Photo by Viktor Forgacs

Check the weather in London and pack accordingly. If you have gotten it right one time, it does not mean you always will. The weather in London is quite unpredictable, yet you should still check it before your trip. Pack your bags according to the weather, but always take at least one pair of warmer clothes. You never know.

Pack a foldable umbrella. In London, the mornings can be all sunrays and butterflies, while rain showers can chase people away from the streets a few hours late. It could also be the other way around. Make sure you always have a foldable umbrella, so you won’t get wet like a chicken, or have to carry a big umbrella around when it is not raining.

Get your travel insurance. It is mandatory to have the right travel insurance when you travel to London. You may feel that nothing is going to happen to you, but that you can never know. It is always better to be prepared. You can get a UK travel insurance, or Schengen travel insurance that covers the non-Schengen EU countries. The second may be better for you.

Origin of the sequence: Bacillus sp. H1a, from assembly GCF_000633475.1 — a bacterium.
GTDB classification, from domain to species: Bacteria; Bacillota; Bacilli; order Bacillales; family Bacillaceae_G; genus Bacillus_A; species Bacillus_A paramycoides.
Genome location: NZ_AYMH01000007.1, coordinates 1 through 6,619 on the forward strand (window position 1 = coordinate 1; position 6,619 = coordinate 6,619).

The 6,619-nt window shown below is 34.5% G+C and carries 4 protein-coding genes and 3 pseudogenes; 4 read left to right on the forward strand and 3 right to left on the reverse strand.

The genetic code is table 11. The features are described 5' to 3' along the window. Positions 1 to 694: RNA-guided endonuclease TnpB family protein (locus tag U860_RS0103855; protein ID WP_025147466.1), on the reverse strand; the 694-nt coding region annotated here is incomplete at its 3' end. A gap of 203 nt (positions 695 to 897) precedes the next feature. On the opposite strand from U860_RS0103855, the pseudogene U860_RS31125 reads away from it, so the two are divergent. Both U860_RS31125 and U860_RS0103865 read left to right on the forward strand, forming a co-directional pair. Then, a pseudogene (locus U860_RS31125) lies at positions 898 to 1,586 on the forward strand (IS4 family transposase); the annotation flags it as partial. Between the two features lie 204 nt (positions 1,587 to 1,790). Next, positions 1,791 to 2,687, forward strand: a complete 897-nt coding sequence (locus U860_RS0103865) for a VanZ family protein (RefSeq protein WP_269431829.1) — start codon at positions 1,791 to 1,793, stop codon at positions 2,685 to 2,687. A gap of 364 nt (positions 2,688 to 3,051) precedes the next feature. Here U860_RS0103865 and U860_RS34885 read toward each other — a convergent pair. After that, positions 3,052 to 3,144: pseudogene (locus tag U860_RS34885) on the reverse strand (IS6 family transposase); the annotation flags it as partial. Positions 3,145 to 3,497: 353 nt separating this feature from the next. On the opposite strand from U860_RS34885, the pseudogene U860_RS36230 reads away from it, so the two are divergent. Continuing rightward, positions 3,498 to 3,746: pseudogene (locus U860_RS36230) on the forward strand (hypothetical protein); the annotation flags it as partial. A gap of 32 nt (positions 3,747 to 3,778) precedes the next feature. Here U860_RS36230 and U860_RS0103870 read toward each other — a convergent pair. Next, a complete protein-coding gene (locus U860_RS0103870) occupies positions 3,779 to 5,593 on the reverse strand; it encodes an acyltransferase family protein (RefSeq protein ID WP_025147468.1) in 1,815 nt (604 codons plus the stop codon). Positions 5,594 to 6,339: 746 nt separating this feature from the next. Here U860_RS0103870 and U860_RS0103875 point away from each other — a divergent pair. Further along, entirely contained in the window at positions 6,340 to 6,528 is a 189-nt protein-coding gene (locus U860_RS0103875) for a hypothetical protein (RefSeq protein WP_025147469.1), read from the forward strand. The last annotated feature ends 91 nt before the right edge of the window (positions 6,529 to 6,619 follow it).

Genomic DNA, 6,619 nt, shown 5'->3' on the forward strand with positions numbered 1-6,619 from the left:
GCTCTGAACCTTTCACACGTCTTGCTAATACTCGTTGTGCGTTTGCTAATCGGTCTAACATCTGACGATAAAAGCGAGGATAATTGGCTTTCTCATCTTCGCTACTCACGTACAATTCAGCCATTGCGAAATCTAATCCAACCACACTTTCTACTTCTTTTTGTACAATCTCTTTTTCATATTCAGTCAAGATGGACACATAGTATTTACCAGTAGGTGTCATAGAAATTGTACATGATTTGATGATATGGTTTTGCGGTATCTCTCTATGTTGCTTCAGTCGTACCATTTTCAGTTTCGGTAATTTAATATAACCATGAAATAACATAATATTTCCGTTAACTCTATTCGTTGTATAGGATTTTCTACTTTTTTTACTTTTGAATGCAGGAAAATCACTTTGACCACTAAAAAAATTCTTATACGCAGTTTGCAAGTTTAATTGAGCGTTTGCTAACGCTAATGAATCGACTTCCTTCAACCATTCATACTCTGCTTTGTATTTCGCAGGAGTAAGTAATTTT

Book flights into smaller airports. You may be able to get cheaper tickets this way, and save yourself a lot of time and energy by avoiding long lines and crowds.

Photo by Manuele Sangalli

Book as much as possible in advance. If you think just showing up at tourism attractions in London is enough, you are wrong big time. There will be tens, or maybe hundreds of people trying to get a ticket to get in. If you book in advance, you may even get cheaper ones.

Emergency dial is 999. Many people think that the emergency dial in Britain is something like 911, or 112, but it is not. It is actually 999. Make sure your children know if you are on a trip with them.

Don’t buy tickets for public museums and art galleries, they are free. Almost all public museums and art galleries in London are free. Though you may find some websites that offer you “cheap London museum tickets”, you should not let them fool you. Check carefully before you decide to buy a ticket for such places in London.